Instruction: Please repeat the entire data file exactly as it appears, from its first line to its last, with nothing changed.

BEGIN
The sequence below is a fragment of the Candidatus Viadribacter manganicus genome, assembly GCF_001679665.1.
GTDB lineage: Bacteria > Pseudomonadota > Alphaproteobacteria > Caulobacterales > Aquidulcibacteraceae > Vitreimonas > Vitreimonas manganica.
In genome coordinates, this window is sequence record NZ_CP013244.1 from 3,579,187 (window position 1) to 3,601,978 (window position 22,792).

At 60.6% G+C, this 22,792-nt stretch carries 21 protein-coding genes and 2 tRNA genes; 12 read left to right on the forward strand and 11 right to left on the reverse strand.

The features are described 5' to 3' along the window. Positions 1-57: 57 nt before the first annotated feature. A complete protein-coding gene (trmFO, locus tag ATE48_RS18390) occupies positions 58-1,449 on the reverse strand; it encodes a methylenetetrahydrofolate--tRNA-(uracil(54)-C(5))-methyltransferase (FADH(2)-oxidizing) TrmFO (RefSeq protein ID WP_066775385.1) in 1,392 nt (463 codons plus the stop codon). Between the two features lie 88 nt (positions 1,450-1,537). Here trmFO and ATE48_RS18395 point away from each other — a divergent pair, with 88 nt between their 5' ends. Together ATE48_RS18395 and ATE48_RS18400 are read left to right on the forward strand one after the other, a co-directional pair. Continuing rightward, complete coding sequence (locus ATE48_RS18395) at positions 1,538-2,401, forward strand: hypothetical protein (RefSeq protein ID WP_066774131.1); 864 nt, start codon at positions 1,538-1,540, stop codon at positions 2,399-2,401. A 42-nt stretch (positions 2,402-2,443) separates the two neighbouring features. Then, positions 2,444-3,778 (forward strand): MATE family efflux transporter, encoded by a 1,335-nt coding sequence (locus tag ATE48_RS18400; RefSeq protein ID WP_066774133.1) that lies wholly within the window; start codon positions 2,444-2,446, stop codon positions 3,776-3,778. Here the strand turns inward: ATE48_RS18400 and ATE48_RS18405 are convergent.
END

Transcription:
The sequence below is a fragment of the Candidatus Viadribacter manganicus genome, assembly GCF_001679665.1.
GTDB lineage: Bacteria > Pseudomonadota > Alphaproteobacteria > Caulobacterales > Aquidulcibacteraceae > Vitreimonas > Vitreimonas manganica.
In genome coordinates, this window is sequence record NZ_CP013244.1 from 3,579,187 (window position 1) to 3,601,978 (window position 22,792).

At 60.6% G+C, this 22,792-nt stretch carries 21 protein-coding genes and 2 tRNA genes; 12 read left to right on the forward strand and 11 right to left on the reverse strand.

The features are described 5' to 3' along the window. Positions 1-57: 57 nt before the first annotated feature. A complete protein-coding gene (trmFO, locus tag ATE48_RS18390) occupies positions 58-1,449 on the reverse strand; it encodes a methylenetetrahydrofolate--tRNA-(uracil(54)-C(5))-methyltransferase (FADH(2)-oxidizing) TrmFO (RefSeq protein ID WP_066775385.1) in 1,392 nt (463 codons plus the stop codon). Between the two features lie 88 nt (positions 1,450-1,537). Here trmFO and ATE48_RS18395 point away from each other — a divergent pair, with 88 nt between their 5' ends. Together ATE48_RS18395 and ATE48_RS18400 are read left to right on the forward strand one after the other, a co-directional pair. Continuing rightward, complete coding sequence (locus ATE48_RS18395) at positions 1,538-2,401, forward strand: hypothetical protein (RefSeq protein ID WP_066774131.1); 864 nt, start codon at positions 1,538-1,540, stop codon at positions 2,399-2,401. A 42-nt stretch (positions 2,402-2,443) separates the two neighbouring features. Then, positions 2,444-3,778 (forward strand): MATE family efflux transporter, encoded by a 1,335-nt coding sequence (locus tag ATE48_RS18400; RefSeq protein ID WP_066774133.1) that lies wholly within the window; start codon positions 2,444-2,446, stop codon positions 3,776-3,778. Here the strand turns inward: ATE48_RS18400 and ATE48_RS18405 are convergent.